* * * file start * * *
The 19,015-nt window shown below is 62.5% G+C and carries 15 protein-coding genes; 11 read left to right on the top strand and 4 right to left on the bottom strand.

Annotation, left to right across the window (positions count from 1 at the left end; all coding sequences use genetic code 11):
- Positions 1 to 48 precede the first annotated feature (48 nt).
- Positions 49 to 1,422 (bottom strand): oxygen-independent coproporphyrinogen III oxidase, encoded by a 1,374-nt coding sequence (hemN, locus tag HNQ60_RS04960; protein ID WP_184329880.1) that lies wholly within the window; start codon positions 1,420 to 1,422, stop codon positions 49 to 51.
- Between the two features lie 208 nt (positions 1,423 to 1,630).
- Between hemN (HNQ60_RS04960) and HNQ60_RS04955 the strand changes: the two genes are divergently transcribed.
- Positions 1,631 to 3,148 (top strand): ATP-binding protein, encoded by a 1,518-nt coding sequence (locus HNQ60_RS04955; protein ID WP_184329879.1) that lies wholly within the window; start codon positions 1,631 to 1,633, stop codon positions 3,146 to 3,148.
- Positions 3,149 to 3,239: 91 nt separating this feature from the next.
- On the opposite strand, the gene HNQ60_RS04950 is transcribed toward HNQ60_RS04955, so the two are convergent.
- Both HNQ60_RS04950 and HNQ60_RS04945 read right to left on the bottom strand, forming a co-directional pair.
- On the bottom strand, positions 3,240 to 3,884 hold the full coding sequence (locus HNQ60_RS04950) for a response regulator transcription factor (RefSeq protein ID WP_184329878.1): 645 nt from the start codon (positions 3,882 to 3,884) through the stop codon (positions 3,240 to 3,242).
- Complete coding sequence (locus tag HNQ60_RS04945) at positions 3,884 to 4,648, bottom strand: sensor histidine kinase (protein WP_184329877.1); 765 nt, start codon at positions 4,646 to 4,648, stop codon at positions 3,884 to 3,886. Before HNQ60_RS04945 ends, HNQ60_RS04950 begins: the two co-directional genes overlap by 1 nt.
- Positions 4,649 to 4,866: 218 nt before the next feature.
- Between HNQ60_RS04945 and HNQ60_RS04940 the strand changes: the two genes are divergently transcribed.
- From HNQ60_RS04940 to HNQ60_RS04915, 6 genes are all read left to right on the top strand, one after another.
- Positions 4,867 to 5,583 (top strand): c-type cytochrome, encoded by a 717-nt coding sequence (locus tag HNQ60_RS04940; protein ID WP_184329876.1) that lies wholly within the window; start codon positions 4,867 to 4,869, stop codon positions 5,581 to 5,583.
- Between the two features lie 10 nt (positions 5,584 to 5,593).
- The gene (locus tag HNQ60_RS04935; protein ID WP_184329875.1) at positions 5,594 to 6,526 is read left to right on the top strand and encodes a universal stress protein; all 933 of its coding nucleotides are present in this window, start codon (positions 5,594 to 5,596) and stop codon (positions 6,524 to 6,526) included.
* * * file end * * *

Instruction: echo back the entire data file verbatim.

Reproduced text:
The 19,015-nt window shown below is 62.5% G+C and carries 15 protein-coding genes; 11 read left to right on the top strand and 4 right to left on the bottom strand.

Annotation, left to right across the window (positions count from 1 at the left end; all coding sequences use genetic code 11):
- Positions 1 to 48 precede the first annotated feature (48 nt).
- Positions 49 to 1,422 (bottom strand): oxygen-independent coproporphyrinogen III oxidase, encoded by a 1,374-nt coding sequence (hemN, locus tag HNQ60_RS04960; protein ID WP_184329880.1) that lies wholly within the window; start codon positions 1,420 to 1,422, stop codon positions 49 to 51.
- Between the two features lie 208 nt (positions 1,423 to 1,630).
- Between hemN (HNQ60_RS04960) and HNQ60_RS04955 the strand changes: the two genes are divergently transcribed.
- Positions 1,631 to 3,148 (top strand): ATP-binding protein, encoded by a 1,518-nt coding sequence (locus HNQ60_RS04955; protein ID WP_184329879.1) that lies wholly within the window; start codon positions 1,631 to 1,633, stop codon positions 3,146 to 3,148.
- Positions 3,149 to 3,239: 91 nt separating this feature from the next.
- On the opposite strand, the gene HNQ60_RS04950 is transcribed toward HNQ60_RS04955, so the two are convergent.
- Both HNQ60_RS04950 and HNQ60_RS04945 read right to left on the bottom strand, forming a co-directional pair.
- On the bottom strand, positions 3,240 to 3,884 hold the full coding sequence (locus HNQ60_RS04950) for a response regulator transcription factor (RefSeq protein ID WP_184329878.1): 645 nt from the start codon (positions 3,882 to 3,884) through the stop codon (positions 3,240 to 3,242).
- Complete coding sequence (locus tag HNQ60_RS04945) at positions 3,884 to 4,648, bottom strand: sensor histidine kinase (protein WP_184329877.1); 765 nt, start codon at positions 4,646 to 4,648, stop codon at positions 3,884 to 3,886. Before HNQ60_RS04945 ends, HNQ60_RS04950 begins: the two co-directional genes overlap by 1 nt.
- Positions 4,649 to 4,866: 218 nt before the next feature.
- Between HNQ60_RS04945 and HNQ60_RS04940 the strand changes: the two genes are divergently transcribed.
- From HNQ60_RS04940 to HNQ60_RS04915, 6 genes are all read left to right on the top strand, one after another.
- Positions 4,867 to 5,583 (top strand): c-type cytochrome, encoded by a 717-nt coding sequence (locus tag HNQ60_RS04940; protein ID WP_184329876.1) that lies wholly within the window; start codon positions 4,867 to 4,869, stop codon positions 5,581 to 5,583.
- Between the two features lie 10 nt (positions 5,584 to 5,593).
- The gene (locus tag HNQ60_RS04935; protein ID WP_184329875.1) at positions 5,594 to 6,526 is read left to right on the top strand and encodes a universal stress protein; all 933 of its coding nucleotides are present in this window, start codon (positions 5,594 to 5,596) and stop codon (positions 6,524 to 6,526) included.